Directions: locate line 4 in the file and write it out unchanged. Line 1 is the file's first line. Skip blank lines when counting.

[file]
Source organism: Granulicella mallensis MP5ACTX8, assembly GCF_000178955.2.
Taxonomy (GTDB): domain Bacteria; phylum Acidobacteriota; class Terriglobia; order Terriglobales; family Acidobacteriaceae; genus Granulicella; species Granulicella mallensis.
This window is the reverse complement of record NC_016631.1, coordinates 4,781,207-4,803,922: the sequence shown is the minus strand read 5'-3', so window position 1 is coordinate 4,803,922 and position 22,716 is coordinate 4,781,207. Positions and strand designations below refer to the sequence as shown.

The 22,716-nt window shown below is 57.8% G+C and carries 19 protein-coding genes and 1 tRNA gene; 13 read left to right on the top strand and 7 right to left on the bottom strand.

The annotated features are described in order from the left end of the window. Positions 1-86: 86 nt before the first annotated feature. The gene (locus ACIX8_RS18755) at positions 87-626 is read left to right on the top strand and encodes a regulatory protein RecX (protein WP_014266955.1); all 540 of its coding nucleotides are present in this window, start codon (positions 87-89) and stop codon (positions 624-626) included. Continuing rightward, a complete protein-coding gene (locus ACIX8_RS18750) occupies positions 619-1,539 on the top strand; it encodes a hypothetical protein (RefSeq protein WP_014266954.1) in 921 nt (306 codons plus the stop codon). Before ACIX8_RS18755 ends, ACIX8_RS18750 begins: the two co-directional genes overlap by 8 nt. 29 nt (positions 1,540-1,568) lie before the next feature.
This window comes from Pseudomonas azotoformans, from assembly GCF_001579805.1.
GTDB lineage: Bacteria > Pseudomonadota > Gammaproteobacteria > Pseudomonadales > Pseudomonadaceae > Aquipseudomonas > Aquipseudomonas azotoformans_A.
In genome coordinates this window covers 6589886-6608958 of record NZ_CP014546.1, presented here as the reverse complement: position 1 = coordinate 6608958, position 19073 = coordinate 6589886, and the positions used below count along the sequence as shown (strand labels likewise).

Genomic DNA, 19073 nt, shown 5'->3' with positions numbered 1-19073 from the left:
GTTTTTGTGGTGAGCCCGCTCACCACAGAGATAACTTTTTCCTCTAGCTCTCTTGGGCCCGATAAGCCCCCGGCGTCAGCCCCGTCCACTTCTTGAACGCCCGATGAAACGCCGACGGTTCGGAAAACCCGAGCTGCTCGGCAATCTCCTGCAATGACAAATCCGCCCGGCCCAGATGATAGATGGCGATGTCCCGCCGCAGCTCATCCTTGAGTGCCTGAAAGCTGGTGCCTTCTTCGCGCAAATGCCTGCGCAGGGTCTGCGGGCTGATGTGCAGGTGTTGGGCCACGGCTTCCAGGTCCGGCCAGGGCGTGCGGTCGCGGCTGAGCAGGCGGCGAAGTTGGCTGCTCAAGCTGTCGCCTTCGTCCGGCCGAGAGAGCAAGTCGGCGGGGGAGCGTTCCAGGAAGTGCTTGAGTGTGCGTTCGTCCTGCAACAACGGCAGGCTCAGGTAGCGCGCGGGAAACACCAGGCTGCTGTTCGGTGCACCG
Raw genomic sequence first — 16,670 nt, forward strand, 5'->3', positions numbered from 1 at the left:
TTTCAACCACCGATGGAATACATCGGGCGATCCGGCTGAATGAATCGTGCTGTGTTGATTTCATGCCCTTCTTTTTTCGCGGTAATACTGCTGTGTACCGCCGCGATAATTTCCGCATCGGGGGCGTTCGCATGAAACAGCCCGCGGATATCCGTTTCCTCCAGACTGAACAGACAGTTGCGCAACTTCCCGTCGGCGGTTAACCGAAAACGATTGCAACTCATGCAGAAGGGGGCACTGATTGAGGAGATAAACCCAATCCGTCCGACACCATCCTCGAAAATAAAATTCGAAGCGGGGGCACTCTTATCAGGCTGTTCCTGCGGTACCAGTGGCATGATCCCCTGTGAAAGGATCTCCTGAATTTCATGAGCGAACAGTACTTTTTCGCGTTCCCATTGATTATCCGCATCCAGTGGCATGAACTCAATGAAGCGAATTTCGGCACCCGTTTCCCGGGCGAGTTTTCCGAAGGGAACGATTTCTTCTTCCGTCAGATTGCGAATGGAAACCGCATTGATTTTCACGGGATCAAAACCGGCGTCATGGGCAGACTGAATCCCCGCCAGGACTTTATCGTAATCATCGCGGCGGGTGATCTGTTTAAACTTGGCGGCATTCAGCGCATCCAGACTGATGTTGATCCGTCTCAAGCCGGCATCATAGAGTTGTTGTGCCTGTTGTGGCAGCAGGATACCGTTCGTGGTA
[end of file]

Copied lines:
The 22,716-nt window shown below is 57.8% G+C and carries 19 protein-coding genes and 1 tRNA gene; 13 read left to right on the top strand and 7 right to left on the bottom strand.